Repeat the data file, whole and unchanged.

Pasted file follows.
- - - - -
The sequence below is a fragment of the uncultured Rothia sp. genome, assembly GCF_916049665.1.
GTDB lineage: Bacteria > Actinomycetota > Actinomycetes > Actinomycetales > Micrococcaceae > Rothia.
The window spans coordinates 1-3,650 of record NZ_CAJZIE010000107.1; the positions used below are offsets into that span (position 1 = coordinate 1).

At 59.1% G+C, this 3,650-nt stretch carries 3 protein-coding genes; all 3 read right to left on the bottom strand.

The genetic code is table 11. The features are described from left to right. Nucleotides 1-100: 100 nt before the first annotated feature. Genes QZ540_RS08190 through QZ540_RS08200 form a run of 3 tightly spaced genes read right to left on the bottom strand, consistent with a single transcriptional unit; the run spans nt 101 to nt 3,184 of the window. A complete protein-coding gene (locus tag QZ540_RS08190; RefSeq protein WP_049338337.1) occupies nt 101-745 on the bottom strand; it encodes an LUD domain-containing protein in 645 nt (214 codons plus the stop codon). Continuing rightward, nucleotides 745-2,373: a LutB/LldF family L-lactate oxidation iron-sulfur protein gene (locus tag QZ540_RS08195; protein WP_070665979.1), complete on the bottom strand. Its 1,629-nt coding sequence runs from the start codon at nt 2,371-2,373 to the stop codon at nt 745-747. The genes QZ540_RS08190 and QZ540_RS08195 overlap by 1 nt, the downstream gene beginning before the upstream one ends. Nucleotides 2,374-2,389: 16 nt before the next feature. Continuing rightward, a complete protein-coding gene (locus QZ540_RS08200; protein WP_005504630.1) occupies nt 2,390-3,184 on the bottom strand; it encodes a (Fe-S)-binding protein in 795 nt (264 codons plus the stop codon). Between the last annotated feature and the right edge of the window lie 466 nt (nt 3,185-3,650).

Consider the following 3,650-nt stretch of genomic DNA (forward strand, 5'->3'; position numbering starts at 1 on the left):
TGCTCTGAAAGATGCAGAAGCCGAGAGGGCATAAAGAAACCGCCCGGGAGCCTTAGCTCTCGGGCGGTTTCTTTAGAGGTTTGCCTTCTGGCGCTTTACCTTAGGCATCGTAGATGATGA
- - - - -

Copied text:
The sequence below is a fragment of the uncultured Rothia sp. genome, assembly GCF_916049665.1.
GTDB lineage: Bacteria > Actinomycetota > Actinomycetes > Actinomycetales > Micrococcaceae > Rothia.
The window spans coordinates 1-3,650 of record NZ_CAJZIE010000107.1; the positions used below are offsets into that span (position 1 = coordinate 1).

At 59.1% G+C, this 3,650-nt stretch carries 3 protein-coding genes; all 3 read right to left on the bottom strand.

The genetic code is table 11. The features are described from left to right. Nucleotides 1-100: 100 nt before the first annotated feature. Genes QZ540_RS08190 through QZ540_RS08200 form a run of 3 tightly spaced genes read right to left on the bottom strand, consistent with a single transcriptional unit; the run spans nt 101 to nt 3,184 of the window. A complete protein-coding gene (locus tag QZ540_RS08190; RefSeq protein WP_049338337.1) occupies nt 101-745 on the bottom strand; it encodes an LUD domain-containing protein in 645 nt (214 codons plus the stop codon). Continuing rightward, nucleotides 745-2,373: a LutB/LldF family L-lactate oxidation iron-sulfur protein gene (locus tag QZ540_RS08195; protein WP_070665979.1), complete on the bottom strand. Its 1,629-nt coding sequence runs from the start codon at nt 2,371-2,373 to the stop codon at nt 745-747. The genes QZ540_RS08190 and QZ540_RS08195 overlap by 1 nt, the downstream gene beginning before the upstream one ends. Nucleotides 2,374-2,389: 16 nt before the next feature. Continuing rightward, a complete protein-coding gene (locus QZ540_RS08200; protein WP_005504630.1) occupies nt 2,390-3,184 on the bottom strand; it encodes a (Fe-S)-binding protein in 795 nt (264 codons plus the stop codon). Between the last annotated feature and the right edge of the window lie 466 nt (nt 3,185-3,650).

Consider the following 3,650-nt stretch of genomic DNA (forward strand, 5'->3'; position numbering starts at 1 on the left):
TGCTCTGAAAGATGCAGAAGCCGAGAGGGCATAAAGAAACCGCCCGGGAGCCTTAGCTCTCGGGCGGTTTCTTTAGAGGTTTGCCTTCTGGCGCTTTACCTTAGGCATCGTAGATGATGA